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Search results for: hapgood in all categories
136 results found.
14 pages of results.
111. Index of Titles
... GLAZING & MAN JOHN V. MYERS and LEWIS M. GREENBERG: Theomachy in the Theater: on the Fringes of the Collective Amnesia Johnson, Ian C.: Anomalous Occurrence of Crocodilia in Eocene Polar Forests Part Two Johnson, Ian C.: Anomalous Occurrence of Crocodilia in Eocene Polar Forests Johnson, Ian C.: Charles H. Hapgood, Maps of the Ancient Sea Kings JOHNSON, IAN C.: In Memoriam Jones, Michael: Shoshenq I and the Traditions of New Kingdom Kingship in Egypt Jonsson, Carl Olof: Nebuchadrezzar and Neriglissar Jonsson, Carl Olof: The Foundations of the Assyro-Babylonian Chronology Jueneman, Frederic B.: Darwin's Dangerous Idea: A Critique Jueneman, ...
112. Bookshelf [Journals] [SIS Review]
... here for British readers: de Camp's book is only available in the U.S . A re-run of the author's magazine articles of the past thirty years with no updating, the book is a classic pot-boiler in Sagan style. Most articles date from the fifties and include de Camp's inept forays into Velikovsky's work. EARTH'S SHIFTING CRUST by Charles Hapgood. Turnstone Press, which recently published Hapgood's Maps of the Ancient Sea Kings in the U.K ., have announced their intention to publish the same author's geological study in the near future. MANKIND IN AMNESIA by Immanuel Velikovsky (London: Sidgwick & Jackson, March 1982: £7 .95). Possibly Dr Velikovsky's most ...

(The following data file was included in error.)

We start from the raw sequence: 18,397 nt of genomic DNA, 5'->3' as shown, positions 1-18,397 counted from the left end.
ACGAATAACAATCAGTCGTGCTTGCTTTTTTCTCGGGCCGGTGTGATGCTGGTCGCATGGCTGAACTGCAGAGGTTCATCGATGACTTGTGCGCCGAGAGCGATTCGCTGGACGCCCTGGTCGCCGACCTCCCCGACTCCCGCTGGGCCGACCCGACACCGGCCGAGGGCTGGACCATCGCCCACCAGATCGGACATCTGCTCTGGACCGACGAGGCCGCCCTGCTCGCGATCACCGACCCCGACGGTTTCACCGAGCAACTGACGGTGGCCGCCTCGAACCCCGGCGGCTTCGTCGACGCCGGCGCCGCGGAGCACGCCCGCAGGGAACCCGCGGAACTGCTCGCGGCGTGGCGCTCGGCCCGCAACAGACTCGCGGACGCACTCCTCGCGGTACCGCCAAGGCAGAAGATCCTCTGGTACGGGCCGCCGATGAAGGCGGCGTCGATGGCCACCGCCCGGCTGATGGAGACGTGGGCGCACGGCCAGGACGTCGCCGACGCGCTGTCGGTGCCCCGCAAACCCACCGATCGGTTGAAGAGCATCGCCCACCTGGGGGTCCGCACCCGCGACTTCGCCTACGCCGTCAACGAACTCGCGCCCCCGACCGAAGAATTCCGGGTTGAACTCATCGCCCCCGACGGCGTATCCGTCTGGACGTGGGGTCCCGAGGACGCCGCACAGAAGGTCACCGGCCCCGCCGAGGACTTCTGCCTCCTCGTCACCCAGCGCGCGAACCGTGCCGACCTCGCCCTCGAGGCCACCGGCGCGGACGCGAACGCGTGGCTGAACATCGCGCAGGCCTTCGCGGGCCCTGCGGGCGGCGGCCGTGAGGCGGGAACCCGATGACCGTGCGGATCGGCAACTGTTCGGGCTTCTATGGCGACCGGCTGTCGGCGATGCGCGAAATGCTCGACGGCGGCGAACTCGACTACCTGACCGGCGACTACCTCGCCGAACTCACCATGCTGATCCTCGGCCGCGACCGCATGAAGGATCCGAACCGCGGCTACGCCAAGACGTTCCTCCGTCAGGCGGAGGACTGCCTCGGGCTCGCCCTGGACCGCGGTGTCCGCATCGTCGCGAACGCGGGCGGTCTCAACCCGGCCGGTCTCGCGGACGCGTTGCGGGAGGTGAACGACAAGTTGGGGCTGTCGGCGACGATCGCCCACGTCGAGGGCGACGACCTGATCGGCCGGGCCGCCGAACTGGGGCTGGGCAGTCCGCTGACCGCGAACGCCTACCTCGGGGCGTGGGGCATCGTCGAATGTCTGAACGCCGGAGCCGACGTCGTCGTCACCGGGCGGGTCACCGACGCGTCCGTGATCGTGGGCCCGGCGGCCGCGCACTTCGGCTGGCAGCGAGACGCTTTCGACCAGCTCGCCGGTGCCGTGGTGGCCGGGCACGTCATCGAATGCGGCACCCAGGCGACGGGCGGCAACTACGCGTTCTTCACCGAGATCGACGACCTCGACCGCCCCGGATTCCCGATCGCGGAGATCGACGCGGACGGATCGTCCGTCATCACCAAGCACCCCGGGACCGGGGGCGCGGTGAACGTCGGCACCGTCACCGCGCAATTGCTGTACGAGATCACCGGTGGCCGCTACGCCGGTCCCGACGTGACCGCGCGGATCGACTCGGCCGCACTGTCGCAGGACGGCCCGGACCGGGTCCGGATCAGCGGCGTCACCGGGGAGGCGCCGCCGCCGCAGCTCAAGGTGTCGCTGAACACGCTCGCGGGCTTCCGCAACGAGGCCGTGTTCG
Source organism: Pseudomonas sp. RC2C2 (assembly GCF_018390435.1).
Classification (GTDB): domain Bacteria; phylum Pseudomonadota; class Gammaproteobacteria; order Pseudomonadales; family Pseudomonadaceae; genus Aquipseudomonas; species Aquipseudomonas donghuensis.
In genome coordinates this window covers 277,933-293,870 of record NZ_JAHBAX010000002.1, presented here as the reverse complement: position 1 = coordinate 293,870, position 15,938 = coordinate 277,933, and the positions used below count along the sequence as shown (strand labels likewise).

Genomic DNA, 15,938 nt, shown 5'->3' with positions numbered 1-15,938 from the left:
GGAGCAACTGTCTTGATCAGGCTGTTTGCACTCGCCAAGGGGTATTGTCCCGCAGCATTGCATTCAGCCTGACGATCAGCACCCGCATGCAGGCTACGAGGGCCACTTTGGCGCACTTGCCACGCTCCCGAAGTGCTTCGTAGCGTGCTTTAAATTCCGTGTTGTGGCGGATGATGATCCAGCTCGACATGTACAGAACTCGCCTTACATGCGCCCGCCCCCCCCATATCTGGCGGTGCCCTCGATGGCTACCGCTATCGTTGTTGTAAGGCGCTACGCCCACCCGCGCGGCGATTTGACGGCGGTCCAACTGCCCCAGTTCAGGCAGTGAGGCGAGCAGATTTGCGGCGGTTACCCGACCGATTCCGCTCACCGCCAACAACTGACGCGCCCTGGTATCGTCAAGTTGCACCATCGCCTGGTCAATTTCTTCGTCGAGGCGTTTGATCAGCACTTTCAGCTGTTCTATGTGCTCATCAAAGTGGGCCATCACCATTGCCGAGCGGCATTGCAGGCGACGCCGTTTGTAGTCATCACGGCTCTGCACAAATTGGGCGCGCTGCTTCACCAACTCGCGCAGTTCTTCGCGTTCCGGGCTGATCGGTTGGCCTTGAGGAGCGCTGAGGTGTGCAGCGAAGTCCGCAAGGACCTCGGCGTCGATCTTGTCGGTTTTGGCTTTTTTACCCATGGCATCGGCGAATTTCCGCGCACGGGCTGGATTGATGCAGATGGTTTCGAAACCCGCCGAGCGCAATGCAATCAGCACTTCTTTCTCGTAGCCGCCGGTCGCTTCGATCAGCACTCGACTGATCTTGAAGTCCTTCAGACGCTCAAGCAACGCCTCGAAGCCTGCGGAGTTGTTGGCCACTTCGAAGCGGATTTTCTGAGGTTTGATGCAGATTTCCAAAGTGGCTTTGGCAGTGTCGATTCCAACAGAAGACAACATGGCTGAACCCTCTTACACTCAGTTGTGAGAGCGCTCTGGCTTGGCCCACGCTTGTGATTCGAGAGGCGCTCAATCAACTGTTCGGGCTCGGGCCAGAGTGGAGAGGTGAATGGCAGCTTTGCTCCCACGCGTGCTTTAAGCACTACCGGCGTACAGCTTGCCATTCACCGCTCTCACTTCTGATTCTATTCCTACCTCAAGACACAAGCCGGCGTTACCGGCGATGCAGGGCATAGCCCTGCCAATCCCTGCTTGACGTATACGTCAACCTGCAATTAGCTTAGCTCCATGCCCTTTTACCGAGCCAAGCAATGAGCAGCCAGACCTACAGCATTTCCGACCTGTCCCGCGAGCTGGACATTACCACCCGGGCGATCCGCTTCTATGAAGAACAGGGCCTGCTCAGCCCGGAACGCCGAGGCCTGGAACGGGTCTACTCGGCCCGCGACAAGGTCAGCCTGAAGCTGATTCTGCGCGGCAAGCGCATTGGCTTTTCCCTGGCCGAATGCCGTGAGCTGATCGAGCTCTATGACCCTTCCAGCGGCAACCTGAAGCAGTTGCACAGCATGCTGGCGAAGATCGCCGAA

113. The Great Debate [Journals] [Catastrophism & Ancient History]
... , "An Extravagance of Species." Natural History, July, 1980. René L. C. Gallant, Bombarded Earth. John Baker, 1964. Jeffrey Goodman, The Earthquake Generation. Seaview Books, 1978. Stephen Jay Gould, "The Belt of an Asteroid." Natural History, June, 1980. Charles H. Hapgood, The Path of the Poles. Chilton, 1970. John C. McLaughlin, Archosauria. Viking, 1979. Brian O'Leary, "Cataclysm." Omni, July, 1980. Arthur N. Strahler, The Earth Sciences. Harper & Row, 1963. Immanuel Velikovsky, Earth in Upheaval. Doubleday, 1955. Immanuel Velikovsky ...
114. Return to the Tippe Top [Journals] [SIS Review]
... no less. Clearly, scientists from the conventional world, however anxious they may be to publish or perish, are going to have a few problems cobbling together their spate of post hoc - ad hoc theorising in the wake of this finding. Nonetheless, despite their haste to publish, they will be careful to fail to include Velikovsky, Hapgood, Warlow, Gallant, et al. in their long nepotistic lists of references, I'm sure. While the hollow halls of Academe echo to the scurryings of yet another re-evaluation of geo-history, Velikovskians and other real catastrophists also have a problem to solve, however. Just how does one tilt a planet over? Actually, scientists of ...
115. "VELIKOVSKY AND THE RECENT HISTORY OF THE SOLAR SYSTEM" [Journals] [Pensee]
... must have been responsible for the tectonic upheavals. "I stress the fact that this is all yet to be proven archaeologically. The present survey does not cover much of the pertinent evidence from the wider range of time and geography. The tremendous collection of literary and folkloric references made by Velikovsky and others, like the researches reported upon by Hapgood, indicate the possibility, however, that disturbances may well have been a common human experience within the relatively recent past." Baity was immediately followed by Professor De Grazia, who pointed out the fact- difficult for many in the audience to believe- that there has been no systematic examination of the various ash layers at archaeological sites around the ...